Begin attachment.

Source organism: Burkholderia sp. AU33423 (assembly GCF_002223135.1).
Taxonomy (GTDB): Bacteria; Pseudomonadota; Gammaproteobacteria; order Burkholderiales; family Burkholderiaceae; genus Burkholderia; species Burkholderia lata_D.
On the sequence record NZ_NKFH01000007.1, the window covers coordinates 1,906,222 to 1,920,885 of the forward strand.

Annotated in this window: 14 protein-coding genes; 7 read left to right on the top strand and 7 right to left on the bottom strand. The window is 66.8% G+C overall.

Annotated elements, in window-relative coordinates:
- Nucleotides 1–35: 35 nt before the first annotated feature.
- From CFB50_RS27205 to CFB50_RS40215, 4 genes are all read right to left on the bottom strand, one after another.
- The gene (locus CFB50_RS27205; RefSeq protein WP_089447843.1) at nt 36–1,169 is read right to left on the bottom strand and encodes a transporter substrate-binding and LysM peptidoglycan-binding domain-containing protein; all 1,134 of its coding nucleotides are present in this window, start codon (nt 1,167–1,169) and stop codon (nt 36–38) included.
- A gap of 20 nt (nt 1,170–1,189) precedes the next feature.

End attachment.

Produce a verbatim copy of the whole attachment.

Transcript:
Source organism: Burkholderia sp. AU33423 (assembly GCF_002223135.1).
Taxonomy (GTDB): Bacteria; Pseudomonadota; Gammaproteobacteria; order Burkholderiales; family Burkholderiaceae; genus Burkholderia; species Burkholderia lata_D.
On the sequence record NZ_NKFH01000007.1, the window covers coordinates 1,906,222 to 1,920,885 of the forward strand.

Annotated in this window: 14 protein-coding genes; 7 read left to right on the top strand and 7 right to left on the bottom strand. The window is 66.8% G+C overall.

Annotated elements, in window-relative coordinates:
- Nucleotides 1–35: 35 nt before the first annotated feature.
- From CFB50_RS27205 to CFB50_RS40215, 4 genes are all read right to left on the bottom strand, one after another.
- The gene (locus CFB50_RS27205; RefSeq protein WP_089447843.1) at nt 36–1,169 is read right to left on the bottom strand and encodes a transporter substrate-binding and LysM peptidoglycan-binding domain-containing protein; all 1,134 of its coding nucleotides are present in this window, start codon (nt 1,167–1,169) and stop codon (nt 36–38) included.
- A gap of 20 nt (nt 1,170–1,189) precedes the next feature.